Collaborative Work Systems Design

Collaborative Work Systems Design

For More Information: Center for Collaborative Organizations, University of North Texas, www.workteams.unt.edu

Purpose:
To create a framework for successfully changing the organization to support collaboration and improve business results.

Outcomes:
 

  • A holistic framework that incorporates the perspectives of a cross-section ofthe organization
  • A plan of concrete actions to be accomplished
  • Opportunity to bridge work across traditional boundaries


When to Use:
 

  • Planning or renewing organizational change
  • Building collaboration into the organization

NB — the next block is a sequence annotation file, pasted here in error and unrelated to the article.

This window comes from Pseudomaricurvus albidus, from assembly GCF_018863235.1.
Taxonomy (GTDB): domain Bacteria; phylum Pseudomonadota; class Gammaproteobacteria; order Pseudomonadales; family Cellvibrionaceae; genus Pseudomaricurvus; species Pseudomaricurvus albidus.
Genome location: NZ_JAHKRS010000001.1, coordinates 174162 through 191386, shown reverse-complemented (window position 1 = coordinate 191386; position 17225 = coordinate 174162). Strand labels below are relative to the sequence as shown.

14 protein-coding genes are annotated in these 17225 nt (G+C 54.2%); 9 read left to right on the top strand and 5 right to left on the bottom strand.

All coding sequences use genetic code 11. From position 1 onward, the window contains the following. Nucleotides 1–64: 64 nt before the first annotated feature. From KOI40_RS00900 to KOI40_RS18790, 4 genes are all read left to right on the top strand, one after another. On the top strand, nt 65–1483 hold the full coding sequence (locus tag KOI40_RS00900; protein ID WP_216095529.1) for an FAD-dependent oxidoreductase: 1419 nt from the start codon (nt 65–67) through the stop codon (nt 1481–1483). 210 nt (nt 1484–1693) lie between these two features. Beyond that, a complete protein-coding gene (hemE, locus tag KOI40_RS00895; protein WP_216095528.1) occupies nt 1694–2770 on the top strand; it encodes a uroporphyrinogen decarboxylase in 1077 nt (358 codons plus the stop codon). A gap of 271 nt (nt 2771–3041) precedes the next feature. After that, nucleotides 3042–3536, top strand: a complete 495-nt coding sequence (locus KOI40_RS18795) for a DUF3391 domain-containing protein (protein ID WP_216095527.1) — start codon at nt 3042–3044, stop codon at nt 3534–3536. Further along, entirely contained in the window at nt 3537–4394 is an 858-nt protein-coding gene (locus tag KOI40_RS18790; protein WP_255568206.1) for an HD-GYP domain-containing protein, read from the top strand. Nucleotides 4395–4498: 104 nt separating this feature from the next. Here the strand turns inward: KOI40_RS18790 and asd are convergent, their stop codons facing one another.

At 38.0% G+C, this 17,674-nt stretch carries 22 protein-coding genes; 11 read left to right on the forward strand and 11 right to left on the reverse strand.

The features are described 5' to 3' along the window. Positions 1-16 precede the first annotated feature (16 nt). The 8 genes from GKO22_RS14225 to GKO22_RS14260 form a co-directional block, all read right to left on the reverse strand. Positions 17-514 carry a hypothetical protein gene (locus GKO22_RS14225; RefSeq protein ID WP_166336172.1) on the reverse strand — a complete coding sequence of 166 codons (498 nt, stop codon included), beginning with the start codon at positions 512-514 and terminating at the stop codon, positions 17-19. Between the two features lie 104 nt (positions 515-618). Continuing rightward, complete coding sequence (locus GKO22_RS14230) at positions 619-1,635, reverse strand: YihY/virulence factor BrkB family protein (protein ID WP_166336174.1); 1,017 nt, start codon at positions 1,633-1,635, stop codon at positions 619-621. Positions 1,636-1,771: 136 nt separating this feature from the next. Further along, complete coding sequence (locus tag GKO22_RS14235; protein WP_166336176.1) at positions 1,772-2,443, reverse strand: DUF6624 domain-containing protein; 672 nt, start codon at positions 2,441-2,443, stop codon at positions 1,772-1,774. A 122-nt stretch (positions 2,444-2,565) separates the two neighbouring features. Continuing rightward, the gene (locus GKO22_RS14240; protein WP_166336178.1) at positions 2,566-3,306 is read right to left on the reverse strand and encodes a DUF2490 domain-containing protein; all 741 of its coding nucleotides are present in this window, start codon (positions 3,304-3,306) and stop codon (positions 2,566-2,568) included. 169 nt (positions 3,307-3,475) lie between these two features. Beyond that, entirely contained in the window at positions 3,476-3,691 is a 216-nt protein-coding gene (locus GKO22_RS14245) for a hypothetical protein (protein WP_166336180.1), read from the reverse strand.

• Integrating multiple change efforts


When Not to Use:
 

  • No commitment by decision makers to participate or act on the results
  • Insufficient infrastructure and resources


Number of Participants:
 

  • 5–30 per design event
  • Multiple sessions may accommodate the whole organization


Types of Participants:
 

  • Change leaders
  • Steering Committee members
  • Design Team members
  • Line managers
  • Other internal stakeholders


Typical Duration:
 

  • Assessment: 2–6 weeks
  • Workshop: 1–5 days
  • Change Process: Several months to many years, depending on scope ofchange


Brief Example:
A glass plant recognized the need for broad organizational changes to achieve its desired business goals. The company used Collaborative Work Systems Design in conjunction with existing process, quality, and cultural initiatives. The result was a comprehensive, integrated design to take the organization to the next level.

Historical Context:
Created in 2000 by Michael Beyerlein, Cheryl Harris, and Sarah Bodner.